BISF thermal imaging
the day after tomorrow I’m going on a training course with Bath Green Homes on using a thermal imaging camera in order to do energy surveys. The idea is we as volunteers will learn how to use it on our own homes and then we’ll do surveys for other people for a small donation to cover the cost of the camera.
This should reveal some interesting things, so I’ll keep you informed!
Hey Ed, That’s great news, I wish you every success on the course.
I don’t envy you on the cost of the camera, they are very highly priced but an excellent utility to have.
Let us know how you get on!
the weather hasn’t been ideal for it as ideally you need 15C difference between outside and inside, so mild weather is not good. However, it’s still been possible to find some interesting things.
Bath Green Homes is a non-profit group but it has some sponsors like the local housing association and the council who I believe have covered some of the cost of the camera.
Here’s a photo of the back bedroom. It seems the internal wall insulation I did has been effective, but I didn’t do a good job of putting the loft insulation back when I replaced the ceiling!
Hi all, here’s a quick update on the Bath Green Homes ( http://www.bathgreenhomes.co.uk) thermal imaging project that I’ve taken from our temporary website http://transitionbaththermalimaging.wordpress.com (soon moving, but will keep you informed) :-
Transition Bath’s Thermal Imaging Project aims to help the residents of Bath reduce their energy bills and carbon emissions by providing low cost thermal imaging surveys. We aim to increase the take-up of recommended measures following surveys by providing low cost materials, further advice and neighbourhood draft-busting groups.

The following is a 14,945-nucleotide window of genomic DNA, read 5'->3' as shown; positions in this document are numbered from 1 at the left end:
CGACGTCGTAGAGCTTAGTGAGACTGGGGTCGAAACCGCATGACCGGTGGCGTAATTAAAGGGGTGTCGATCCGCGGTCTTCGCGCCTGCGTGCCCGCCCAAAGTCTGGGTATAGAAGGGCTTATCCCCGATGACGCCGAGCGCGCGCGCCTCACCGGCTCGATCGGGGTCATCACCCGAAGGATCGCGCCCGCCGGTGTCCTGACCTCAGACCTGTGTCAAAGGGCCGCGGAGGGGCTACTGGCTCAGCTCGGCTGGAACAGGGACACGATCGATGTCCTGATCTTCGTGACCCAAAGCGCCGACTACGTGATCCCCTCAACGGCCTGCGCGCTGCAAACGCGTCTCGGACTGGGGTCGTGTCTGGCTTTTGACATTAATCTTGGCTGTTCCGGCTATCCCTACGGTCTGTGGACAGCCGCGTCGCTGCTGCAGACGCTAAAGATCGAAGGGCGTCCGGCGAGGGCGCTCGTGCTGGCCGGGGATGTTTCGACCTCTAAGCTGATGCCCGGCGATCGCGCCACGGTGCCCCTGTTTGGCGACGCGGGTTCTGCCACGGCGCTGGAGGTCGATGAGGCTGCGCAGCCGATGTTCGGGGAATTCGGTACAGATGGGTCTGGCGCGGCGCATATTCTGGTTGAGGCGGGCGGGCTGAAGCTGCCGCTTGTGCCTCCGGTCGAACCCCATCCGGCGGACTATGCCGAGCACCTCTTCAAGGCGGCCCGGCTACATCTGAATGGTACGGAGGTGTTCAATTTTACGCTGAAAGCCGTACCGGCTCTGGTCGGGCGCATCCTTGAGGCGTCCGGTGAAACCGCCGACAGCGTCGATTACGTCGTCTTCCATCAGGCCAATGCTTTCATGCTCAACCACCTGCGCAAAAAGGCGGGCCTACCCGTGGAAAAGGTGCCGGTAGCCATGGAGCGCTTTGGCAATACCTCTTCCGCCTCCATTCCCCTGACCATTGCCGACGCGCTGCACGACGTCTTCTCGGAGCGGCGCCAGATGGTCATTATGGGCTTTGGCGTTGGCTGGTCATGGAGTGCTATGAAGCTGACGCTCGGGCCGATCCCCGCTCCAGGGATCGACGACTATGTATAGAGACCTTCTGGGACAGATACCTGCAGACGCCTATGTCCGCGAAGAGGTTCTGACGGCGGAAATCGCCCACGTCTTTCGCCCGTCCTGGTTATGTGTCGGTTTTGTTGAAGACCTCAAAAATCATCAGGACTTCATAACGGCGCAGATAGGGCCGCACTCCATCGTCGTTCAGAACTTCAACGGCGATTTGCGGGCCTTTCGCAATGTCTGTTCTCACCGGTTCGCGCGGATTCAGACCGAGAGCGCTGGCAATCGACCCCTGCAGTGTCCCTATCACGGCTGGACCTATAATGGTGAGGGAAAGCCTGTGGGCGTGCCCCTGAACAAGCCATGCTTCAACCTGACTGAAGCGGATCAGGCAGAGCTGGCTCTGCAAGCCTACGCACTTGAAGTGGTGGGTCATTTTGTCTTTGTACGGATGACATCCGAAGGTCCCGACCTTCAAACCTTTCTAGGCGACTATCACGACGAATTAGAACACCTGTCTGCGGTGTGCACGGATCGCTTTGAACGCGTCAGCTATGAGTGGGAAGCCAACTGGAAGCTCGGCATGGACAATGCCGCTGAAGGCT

We have trained over 20 volunteers to use the camera and provide advice on how to make your homes warmer and reduce your energy bills. Many of the measures we recommend only cost a few pounds each and often payback within a year.
The website aims to provide examples of issues we have already spotted at homes in Bath, advice on how to fix the issues, estimates of the costs of materials and potential savings. We also plan on developing case studies to provide examples of what can be achieved.
Now for some more images. First the steel reveal round the front door. This is a very bad cold bridge as it’s connected directly to the outside (back door is identical) :-
Living room wall (right) in which I have installed internal insulation is warmer than the end part of the party wall (left)! I think this may be because could air is getting behind the dry lining on the party wall. Perhaps a case for some expanding foam behind the plasterboard to keep the cold air from circulating behind there? The rectangular thing is a picture frame ;-
This image shows what a horrible job I did of putting back the loft insulation in the back bedroom after replacing the ceiling, so it’s prompted me to get up there and rearrange it! I’ve put 100 mm roll between the nogging cut into rectangles to fit in the grid, then Knauf Spaceboard on top :-
Here’s a vent to the loft just below ceiling level in the front bedroom. I’ve sealed it up with tape until it can be removed when the room is refurbished (this is what I’ve done in the back bedroom), but you can still see how cold it is:-
Internal wall insulation below the window in the back bedroom appears to be doing its job well, which is encouraging:-